Shares inIGAS Energy(LSE: IGAS) have crashed today after a panel oflawmakers recommended that fracking forshale for oil and gas in the UK should be put on hold. Risks to public health, the environment andthe rights of citizens were all reasons put forward as to why fracking should be restricted in the country.
Plenty of opposition
At time of writing, IGASs shares have fallen by around a third following this news and it is undoubtedly a huge blow for the company and its outlook. The report, published by parliaments Environmental Audit Committee, was released only hours before parliament was due to debate an infrastructure billthat would allow fracking companies to drill deep under land without the owners permission a move thats been called profoundly undemocratic.
Whats more, this news comes only a few days after an amendment to the bill was proposed, which recommended imposing a moratorium on fracking, in which water, sand and chemicals are used to free oil and natural gas from shale formations, because it could risk the UK efforts to tackle climate change.
And while politicians have been debating the issue in London,the UKs fledgling fracking industry has come under additional pressure withinLancashire. Whereplanners last week recommended the county councils Development Control Committee should reject an application for shale drilling.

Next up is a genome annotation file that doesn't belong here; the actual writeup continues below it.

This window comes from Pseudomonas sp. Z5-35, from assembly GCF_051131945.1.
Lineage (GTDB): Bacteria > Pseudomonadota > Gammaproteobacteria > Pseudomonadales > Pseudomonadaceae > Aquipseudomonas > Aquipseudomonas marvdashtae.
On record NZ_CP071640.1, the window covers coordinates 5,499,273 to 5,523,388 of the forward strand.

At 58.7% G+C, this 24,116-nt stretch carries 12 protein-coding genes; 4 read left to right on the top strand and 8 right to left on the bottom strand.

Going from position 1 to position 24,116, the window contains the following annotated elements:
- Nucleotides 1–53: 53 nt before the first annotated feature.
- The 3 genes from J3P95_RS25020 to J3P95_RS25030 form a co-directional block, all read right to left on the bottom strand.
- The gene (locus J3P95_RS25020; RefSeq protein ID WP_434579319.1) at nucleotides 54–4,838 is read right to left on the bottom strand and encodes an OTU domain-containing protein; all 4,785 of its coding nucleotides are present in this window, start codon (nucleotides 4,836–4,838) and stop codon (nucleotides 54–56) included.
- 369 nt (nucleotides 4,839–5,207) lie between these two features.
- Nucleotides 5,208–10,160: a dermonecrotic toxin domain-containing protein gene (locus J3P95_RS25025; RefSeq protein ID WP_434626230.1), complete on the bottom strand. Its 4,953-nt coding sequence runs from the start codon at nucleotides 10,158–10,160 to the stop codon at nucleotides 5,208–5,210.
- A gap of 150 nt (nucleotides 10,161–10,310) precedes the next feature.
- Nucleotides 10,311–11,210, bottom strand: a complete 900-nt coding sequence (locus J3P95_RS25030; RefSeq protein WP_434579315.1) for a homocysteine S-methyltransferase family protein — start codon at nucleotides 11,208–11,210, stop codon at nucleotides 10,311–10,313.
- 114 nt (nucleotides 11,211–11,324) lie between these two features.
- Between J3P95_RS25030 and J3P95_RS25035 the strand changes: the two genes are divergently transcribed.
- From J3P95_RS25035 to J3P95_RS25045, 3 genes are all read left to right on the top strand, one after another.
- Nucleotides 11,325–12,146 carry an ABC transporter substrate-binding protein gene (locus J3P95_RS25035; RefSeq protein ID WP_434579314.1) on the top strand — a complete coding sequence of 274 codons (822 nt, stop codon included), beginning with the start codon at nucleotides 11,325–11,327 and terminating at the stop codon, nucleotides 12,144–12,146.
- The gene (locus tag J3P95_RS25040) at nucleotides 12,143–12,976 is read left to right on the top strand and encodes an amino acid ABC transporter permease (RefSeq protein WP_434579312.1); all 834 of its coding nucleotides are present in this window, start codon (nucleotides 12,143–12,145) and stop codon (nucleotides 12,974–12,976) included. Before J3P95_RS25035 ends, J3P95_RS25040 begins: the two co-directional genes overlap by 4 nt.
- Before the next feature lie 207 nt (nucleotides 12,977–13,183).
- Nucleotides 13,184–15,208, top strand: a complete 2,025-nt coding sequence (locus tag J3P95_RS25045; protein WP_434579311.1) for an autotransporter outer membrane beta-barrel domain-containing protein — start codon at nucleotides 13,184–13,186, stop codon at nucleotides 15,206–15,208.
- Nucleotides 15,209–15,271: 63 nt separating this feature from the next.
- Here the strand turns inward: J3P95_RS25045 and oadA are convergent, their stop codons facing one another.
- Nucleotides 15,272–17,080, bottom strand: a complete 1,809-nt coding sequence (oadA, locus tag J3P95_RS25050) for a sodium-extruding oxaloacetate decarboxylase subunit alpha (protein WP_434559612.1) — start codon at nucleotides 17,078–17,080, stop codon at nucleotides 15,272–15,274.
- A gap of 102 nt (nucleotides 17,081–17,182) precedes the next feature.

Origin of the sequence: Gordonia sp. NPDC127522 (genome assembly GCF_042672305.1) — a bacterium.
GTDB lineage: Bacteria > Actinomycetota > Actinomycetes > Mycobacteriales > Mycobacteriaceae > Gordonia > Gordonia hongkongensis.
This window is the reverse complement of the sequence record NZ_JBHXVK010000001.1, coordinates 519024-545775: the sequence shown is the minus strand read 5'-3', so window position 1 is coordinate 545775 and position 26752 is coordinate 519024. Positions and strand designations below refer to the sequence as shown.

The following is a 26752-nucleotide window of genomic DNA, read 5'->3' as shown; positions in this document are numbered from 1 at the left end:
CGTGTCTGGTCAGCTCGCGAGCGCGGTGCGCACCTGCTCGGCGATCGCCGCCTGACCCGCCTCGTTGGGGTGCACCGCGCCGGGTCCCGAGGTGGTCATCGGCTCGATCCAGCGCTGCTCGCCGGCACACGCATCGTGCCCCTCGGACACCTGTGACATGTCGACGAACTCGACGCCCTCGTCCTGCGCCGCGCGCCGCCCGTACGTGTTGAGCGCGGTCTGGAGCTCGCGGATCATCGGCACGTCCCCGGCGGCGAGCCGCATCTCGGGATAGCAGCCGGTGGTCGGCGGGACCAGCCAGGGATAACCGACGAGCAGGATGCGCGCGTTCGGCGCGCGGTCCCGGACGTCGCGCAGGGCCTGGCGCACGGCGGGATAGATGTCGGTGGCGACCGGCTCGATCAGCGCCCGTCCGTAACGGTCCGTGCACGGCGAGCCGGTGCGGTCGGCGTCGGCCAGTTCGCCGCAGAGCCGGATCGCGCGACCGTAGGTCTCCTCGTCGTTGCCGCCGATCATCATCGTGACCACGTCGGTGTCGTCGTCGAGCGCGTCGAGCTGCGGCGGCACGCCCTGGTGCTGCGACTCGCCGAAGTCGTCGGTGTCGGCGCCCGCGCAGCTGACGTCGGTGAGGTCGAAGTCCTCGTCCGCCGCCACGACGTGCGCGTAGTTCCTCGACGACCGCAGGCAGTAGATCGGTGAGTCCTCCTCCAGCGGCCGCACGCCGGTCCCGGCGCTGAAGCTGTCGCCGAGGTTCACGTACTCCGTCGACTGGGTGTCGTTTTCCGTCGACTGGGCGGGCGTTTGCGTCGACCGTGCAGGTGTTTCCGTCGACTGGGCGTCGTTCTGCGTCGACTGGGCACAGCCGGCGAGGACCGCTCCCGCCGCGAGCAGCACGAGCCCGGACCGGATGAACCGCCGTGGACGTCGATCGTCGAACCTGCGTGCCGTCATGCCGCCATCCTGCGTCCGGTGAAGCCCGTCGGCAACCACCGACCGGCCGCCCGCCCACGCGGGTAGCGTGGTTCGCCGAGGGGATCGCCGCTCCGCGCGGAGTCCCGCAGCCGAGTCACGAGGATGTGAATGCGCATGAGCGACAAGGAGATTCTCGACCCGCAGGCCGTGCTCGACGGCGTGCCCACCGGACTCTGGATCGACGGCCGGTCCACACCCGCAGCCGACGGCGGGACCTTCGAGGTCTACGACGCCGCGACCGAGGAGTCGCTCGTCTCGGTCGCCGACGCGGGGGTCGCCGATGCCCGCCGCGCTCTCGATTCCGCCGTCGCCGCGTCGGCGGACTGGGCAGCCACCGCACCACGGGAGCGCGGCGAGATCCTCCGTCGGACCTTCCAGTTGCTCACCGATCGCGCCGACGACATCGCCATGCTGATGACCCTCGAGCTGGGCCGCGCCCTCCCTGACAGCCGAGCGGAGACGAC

Planners are concerned about noise pollution resulting from fracking developments.Cuadrilla, the operator trying to get permission to drill in the region, hassubmitted new noise-reduction proposals and asked the council todelay a decision to allow for proper consultation.
All in all, the future of the UKs fracking industry looks to be in jeopardy. Theres certainly plenty of uncertainty surround the industrys future.
The question is, how will these developments affect IGAS? Well, the biggest issue will be the companys liquidity. Further delays to planning applications and a general move against fracking in the UK, will cost the company precious time and money. That being said, unlike many small-cap oilies, IGAS is already producing hydrocarbons so the company has some cash flowing into its coffers.
Nevertheless, IGAS is still subject to international energy prices. Even though the majority of the companys production is hedged until September 2015, high production costs mean that the company will struggle to finance operations after this date. In particular, IGAS reported operating costs per barrel of oil equivalent were of 22.8 per barrel for the six months ended 30 September 2014, thats around $34 per boe. Add interest and admin costs onto this, and with Brent oil trading at $48/bbl, theres not much room for manoeuvre.
Still, the companys balance sheet is in relatively good shape with a cash balance of 29.1m and net debt of80.8m reported at the end of September. During the reported six-month period, cash generated from operations covered all capital spending and interest costs. So IGAS is not struggling just yet. However, with opposition against fracking in the UK building, the companys future is uncertain.
And if you are thinking about buying IGAS, you need to be prepared for volatility — thisis a high risk/high reward company, not suitable for widows and orphans.
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